Between Two Rivers is a compelling and captivating read ... The story is a fascinating weave of black and white characters for two decades to the end of the war. It includes traditional witchcraft that later deeply traumatizes the main housemaid character.
For those who knew the times, places and settings there is uncomfortable nostalgia I am familiar with. The maids drink tea from enamel cups while the white madams have bone china. I can just see the tea party on Jenny’s lawn where the young immigrant Scottish doctor Morag is introduced to luxuries of white life for the first time - the wives have brought their children and black nannies to look after them - in this little cameo, the nannies are drinking from their enamel cups and eating hunks of bread while the madams have tea and cake from an immaculate tea service and talk the nonsense of housewives of the day. Madams are later seen to have been beaten or brutalized by their racist/military trained husbands. ...
There is passion, love and violence, yes. For me, it is a truly commendable read. I loved it despite scenes that deeply disturbed me, having been through those times. ... Tina Beattie has captured an essence of the time with precise and knowledgable detail.
Extract from review by Chiedza Musengezi, Zimbabwean poet and author:
Beattie’s subtle, layered, portrayal of her characters offers the reader a complex portrayal of society – or societies – and a small self-enclosed, self-absorbed nation fighting for its survival against its history, its people and its future.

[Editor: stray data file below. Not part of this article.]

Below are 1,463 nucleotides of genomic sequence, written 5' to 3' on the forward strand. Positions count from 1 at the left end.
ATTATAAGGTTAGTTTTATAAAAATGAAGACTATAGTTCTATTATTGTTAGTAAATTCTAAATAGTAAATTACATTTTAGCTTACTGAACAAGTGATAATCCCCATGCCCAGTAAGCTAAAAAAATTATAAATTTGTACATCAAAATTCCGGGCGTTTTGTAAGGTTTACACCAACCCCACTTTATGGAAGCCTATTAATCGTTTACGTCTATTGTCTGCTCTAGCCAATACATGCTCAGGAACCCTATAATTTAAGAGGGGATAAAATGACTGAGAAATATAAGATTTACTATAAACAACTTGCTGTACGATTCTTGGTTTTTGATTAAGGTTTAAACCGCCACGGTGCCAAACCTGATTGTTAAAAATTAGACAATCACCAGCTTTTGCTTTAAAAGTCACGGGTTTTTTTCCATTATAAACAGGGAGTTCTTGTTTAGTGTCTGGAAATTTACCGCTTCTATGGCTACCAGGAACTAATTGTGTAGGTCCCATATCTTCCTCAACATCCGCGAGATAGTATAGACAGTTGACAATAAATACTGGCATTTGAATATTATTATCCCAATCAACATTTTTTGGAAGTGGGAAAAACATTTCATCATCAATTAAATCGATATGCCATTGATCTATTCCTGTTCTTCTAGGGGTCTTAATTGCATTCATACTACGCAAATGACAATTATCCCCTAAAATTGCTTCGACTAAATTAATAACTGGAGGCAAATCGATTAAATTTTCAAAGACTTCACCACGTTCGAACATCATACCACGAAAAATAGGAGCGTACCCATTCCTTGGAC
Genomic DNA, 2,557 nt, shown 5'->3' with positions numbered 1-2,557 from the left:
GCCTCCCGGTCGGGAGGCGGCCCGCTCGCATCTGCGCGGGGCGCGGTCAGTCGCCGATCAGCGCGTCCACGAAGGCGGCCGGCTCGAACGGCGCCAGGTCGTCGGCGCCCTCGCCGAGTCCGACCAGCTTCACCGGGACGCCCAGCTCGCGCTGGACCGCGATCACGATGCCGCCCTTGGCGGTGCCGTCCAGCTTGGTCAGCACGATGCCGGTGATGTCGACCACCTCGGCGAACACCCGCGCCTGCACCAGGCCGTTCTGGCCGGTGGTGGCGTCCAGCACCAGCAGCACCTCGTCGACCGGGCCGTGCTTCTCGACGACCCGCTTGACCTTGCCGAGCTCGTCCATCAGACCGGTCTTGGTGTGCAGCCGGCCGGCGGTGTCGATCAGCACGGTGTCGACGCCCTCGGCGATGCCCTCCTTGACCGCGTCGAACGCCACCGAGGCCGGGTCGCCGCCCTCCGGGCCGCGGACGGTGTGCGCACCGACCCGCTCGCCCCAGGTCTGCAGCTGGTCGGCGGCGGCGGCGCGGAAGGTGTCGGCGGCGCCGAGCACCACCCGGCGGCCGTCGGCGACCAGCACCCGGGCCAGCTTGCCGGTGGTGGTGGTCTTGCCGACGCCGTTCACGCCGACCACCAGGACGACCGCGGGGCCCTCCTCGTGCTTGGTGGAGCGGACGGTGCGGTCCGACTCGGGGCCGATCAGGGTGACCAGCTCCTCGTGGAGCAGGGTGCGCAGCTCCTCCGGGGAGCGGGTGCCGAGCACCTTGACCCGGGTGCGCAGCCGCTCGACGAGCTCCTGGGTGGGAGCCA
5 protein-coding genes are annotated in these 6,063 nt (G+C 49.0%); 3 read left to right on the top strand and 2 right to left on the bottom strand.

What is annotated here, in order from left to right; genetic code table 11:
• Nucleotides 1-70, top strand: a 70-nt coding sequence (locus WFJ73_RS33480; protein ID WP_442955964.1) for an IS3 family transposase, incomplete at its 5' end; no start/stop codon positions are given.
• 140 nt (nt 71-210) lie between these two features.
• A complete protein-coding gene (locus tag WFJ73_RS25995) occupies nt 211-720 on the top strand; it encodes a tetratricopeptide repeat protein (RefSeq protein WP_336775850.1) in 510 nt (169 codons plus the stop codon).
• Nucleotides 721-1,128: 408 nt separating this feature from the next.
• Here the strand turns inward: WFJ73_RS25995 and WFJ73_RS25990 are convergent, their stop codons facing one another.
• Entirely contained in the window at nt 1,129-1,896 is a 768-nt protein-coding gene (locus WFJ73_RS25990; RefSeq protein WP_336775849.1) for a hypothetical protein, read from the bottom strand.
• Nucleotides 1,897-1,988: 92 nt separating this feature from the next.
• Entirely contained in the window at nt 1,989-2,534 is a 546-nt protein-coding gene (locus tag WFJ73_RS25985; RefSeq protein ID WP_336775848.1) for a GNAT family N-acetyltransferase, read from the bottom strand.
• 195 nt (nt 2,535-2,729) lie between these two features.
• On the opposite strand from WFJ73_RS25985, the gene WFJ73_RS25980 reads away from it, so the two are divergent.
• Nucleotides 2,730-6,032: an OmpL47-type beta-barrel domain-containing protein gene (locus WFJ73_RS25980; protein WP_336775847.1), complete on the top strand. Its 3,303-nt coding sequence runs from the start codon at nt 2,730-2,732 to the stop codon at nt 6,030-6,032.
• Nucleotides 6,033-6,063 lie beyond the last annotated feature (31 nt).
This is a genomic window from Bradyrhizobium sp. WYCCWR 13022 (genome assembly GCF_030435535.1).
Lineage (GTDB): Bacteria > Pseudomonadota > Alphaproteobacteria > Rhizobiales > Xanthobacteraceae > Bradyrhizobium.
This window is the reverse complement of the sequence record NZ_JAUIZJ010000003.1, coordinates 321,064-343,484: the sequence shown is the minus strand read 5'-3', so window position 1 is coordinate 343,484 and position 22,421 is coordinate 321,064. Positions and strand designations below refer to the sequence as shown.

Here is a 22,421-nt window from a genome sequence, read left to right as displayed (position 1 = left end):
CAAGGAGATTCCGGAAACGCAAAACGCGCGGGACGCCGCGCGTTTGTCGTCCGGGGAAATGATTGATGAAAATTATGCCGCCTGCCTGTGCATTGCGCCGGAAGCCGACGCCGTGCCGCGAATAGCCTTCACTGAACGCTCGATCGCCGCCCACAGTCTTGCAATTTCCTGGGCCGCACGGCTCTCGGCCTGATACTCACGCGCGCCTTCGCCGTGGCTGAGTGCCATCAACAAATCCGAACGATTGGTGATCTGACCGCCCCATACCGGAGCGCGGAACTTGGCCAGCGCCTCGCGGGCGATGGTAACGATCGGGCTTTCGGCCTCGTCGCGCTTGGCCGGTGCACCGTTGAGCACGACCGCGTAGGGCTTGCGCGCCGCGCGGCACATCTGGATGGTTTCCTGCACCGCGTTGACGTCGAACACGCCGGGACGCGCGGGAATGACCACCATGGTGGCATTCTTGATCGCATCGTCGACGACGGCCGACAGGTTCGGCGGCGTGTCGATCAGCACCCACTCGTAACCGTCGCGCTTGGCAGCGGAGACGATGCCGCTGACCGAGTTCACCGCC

The author inhabits characters across the barriers of race, class, gender and religion as they interact with each other. In doing so, she challenges the idea that one cannot and should not write beyond one’s own narrow frame of reference and experience; as if writers should not think out of the box, do research, and cannot empathise or show imagination. I found her characters credible, illuminating a conflicted period of Zimbabwe’s social history. It is, in fact, the layered themes of Beattie’s writing that make her novel such an immersive read. ...
Though burdened with (terror of) violence, there are many small moments of joy or happiness, reminding us of their transience while nourishing our memories of that which is restorative. Between Two Rivers is written with tenderness but also with rigour. Beattie explores our humanity in its beauty and brokenness through women’s voices. Fictional voices of the marginalised have been inserted in the recorded history of the country, not to create an alternative history but to add to its rich, multi-faceted texture.
I liked the characters masterfully crafted by the author. ... Overall, the book is an emotional read that has a mystery explained at the very end and even a paranormal element. Also, the book raises the hard questions about the acceptable boundaries of the freedom fight. I would add that the author's love for African people is palpable. ... [I]t is my greatest pleasure to give this outstanding book 4 out of 4 stars. ... I recommend this book to fans of historical fiction, psychological prose, romance novels, and the genre of family drama. It would appeal to those interested in the themes of social injustice, women's rights, and the fight against racism.